I tried option 1 first as it was the full “Epic Games Store”, but then I wanted a more seamless integration with Steam, so I tried options 2 – 4, but they all exhibited some additional issue that the Epic Games Store did not. Hades’ Cloud Save, for example, wouldn’t reliably work with any other option. Rayman Legends wouldn’t launch with options 2 – 4 either.

Even though I owned base game copies of Civilization VI and XCOM 2 on the Epic Games Store, I eventually bought complete Steam versions because the 2K Launcher wouldn’t launch properly on the Epic Games Store version. 

Official software: Verified, Playable, Unsupported

If I wanted the ideal Steam Deck experience, I would stick with Steam Deck verified games. They run well and they have the right controller layouts; there’s no futzing around with settings. Playable titles are technically playable, but they have a range of issues including small UI text to iffy performance. XCOM 2 and Civilization VI are both technically playable, but I find interacting with the games less than optimal with their default . 

I want the console controls and console UI experience as an option, because of the long term ergonomic issues I have with the trackpads. I switched XCOM 2 to be more controller friendly, but the UI was still tiny. Civilization VI worked well with the trackpads and triggers as mice, but its UI was also filled with tiny text. Even the relatively simple games like the Slay the Spire had slightly smaller text than I wanted. It’s clear that these games weren’t made with portable sized screens in mind.

I bought a compatible dock and was happy to see the desktop mode works well with the keyboard and mouse; it’s just a computer running Linux after all. I played a bit of Civilization VI at 2560 x 1440p with a mouse and keyboard which was significantly better for my hand.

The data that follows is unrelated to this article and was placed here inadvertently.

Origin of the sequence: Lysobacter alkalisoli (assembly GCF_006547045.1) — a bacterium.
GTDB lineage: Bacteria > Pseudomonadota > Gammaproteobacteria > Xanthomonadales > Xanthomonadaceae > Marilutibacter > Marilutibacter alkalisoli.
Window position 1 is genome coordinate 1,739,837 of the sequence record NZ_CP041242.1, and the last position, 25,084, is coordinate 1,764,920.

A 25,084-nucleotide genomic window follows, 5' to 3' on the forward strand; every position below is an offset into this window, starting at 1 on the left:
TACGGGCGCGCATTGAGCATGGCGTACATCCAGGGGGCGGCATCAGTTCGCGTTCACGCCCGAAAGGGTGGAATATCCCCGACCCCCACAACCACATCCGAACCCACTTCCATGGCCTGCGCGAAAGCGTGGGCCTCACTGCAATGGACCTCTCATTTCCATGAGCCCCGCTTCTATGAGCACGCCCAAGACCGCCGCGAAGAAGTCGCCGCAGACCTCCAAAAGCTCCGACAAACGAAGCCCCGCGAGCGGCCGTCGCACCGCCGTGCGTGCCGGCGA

Then I decided to undock and tried to resume my Civilization VI game in portable mode and that’s when things unraveled. I had a newfound appreciation for the Nintendo Switch. The Steam Deck doesn’t switch resolutions or graphics settings between desktop and portable modes which means I either have to toggle those settings manually or just stick with 1280 x 800 resolution in desktop mode. Neither option is ideal.

Steam OS’ Evolution Makes This Work

What makes this entire Steam Deck experience tick is Valve’s commitment to Steam OS. The ability to tweak the device to my preferences is what makes this a standout product and makes me weary of playing any other handheld PC.

I found that leaving the Steam Deck’s APU at full TDP wasn’t doing me any favors. With games like XCOM 2, the Deck was running too loud, too hot, and draining battery too quickly. I realized that these games weren’t going to hit 60 FPS with all that extra juice anyways. So I toggled on the 40Hz refresh, turned down the APU’s power limit to 11W, tweaked some settings, and XCOM 2 was a more tolerable experience.